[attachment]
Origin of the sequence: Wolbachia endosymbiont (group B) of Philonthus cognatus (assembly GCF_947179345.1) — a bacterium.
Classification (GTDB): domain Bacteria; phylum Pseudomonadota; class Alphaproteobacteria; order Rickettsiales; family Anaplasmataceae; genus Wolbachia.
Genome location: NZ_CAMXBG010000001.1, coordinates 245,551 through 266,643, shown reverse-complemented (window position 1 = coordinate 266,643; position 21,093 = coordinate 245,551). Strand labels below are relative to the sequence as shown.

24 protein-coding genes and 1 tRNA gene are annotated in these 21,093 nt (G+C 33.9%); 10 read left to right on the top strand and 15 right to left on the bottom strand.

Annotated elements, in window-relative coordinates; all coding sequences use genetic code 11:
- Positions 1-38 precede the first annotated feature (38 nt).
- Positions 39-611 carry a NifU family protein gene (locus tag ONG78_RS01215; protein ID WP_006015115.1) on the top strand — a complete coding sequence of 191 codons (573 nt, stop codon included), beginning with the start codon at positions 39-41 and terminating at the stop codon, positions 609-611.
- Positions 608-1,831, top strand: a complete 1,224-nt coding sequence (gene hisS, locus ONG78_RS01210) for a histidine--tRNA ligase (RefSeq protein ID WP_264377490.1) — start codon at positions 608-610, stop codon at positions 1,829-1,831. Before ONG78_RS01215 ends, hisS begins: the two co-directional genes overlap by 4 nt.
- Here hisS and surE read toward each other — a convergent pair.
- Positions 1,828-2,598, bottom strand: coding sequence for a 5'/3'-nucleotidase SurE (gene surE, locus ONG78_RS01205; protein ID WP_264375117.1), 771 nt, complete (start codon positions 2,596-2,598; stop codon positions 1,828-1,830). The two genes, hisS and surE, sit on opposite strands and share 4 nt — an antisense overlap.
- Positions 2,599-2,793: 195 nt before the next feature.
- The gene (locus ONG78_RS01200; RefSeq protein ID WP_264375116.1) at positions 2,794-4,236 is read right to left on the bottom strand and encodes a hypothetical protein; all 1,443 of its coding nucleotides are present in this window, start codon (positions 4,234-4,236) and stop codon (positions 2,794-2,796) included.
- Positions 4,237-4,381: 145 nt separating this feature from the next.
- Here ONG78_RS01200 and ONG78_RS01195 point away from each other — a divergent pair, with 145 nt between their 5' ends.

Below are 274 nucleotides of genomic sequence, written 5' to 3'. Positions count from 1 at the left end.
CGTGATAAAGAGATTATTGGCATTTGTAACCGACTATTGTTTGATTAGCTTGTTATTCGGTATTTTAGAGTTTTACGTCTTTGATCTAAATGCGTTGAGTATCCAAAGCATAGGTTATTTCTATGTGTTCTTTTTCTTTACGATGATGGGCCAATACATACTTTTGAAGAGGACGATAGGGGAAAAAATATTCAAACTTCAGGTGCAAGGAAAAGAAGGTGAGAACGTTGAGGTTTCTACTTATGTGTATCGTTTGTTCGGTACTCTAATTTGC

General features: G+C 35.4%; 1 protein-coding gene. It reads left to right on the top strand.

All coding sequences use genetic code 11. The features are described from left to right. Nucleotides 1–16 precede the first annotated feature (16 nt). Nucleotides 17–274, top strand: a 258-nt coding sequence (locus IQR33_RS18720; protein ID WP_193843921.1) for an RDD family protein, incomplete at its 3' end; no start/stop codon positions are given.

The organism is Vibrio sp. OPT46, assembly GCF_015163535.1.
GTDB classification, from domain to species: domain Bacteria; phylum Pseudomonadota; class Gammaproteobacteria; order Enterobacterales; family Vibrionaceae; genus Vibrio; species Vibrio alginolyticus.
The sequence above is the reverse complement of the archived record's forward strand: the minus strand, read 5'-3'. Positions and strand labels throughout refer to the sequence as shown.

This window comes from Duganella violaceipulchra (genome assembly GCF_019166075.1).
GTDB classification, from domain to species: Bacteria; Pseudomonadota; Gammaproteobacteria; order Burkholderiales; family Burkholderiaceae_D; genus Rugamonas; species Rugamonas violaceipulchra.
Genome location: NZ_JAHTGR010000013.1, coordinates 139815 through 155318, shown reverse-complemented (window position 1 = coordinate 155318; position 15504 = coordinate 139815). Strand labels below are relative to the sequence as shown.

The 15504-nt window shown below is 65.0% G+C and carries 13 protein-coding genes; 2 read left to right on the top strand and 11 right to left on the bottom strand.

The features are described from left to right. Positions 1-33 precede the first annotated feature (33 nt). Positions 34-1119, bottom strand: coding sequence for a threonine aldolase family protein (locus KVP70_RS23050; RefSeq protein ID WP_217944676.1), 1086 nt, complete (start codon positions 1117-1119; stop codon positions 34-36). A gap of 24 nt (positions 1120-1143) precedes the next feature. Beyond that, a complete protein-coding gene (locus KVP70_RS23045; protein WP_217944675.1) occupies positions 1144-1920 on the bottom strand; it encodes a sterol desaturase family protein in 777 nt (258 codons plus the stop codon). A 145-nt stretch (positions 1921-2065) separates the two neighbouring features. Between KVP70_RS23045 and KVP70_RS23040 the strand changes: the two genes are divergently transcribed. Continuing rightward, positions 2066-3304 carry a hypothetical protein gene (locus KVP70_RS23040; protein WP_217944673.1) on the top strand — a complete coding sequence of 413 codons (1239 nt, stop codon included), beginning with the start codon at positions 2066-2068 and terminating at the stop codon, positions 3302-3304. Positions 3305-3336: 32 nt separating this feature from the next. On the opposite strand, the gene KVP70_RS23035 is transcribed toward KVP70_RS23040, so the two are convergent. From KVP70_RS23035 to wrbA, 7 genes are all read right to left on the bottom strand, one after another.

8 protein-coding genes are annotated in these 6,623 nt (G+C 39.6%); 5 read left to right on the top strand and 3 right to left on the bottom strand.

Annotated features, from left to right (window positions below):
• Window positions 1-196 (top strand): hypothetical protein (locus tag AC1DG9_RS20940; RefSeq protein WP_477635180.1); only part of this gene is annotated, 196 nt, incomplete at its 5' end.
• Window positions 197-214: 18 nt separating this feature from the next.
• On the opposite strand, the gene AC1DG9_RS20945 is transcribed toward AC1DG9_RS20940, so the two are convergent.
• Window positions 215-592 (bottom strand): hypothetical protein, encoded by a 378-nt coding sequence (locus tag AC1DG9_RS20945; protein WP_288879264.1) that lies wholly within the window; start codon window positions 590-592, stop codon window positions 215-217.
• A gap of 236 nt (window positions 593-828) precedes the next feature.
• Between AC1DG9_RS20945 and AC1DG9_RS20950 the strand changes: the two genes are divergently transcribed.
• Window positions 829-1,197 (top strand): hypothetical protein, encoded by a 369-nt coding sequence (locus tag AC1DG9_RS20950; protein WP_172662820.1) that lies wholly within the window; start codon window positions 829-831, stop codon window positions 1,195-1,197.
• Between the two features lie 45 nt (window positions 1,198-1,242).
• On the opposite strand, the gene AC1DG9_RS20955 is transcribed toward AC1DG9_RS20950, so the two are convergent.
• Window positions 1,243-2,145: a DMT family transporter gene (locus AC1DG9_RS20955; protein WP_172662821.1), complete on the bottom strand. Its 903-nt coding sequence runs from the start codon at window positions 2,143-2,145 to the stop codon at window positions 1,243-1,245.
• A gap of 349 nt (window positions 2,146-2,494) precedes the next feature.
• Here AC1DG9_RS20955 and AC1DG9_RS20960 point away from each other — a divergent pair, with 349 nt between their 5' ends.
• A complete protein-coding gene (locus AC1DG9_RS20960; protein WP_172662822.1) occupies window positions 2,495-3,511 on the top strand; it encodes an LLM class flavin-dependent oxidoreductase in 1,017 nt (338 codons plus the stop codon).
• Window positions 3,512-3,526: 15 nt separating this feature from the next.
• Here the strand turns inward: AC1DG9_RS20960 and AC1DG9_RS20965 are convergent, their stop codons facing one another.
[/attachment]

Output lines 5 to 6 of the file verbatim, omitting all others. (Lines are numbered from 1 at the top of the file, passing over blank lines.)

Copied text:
Annotated elements, in window-relative coordinates; all coding sequences use genetic code 11:
- Positions 1-38 precede the first annotated feature (38 nt).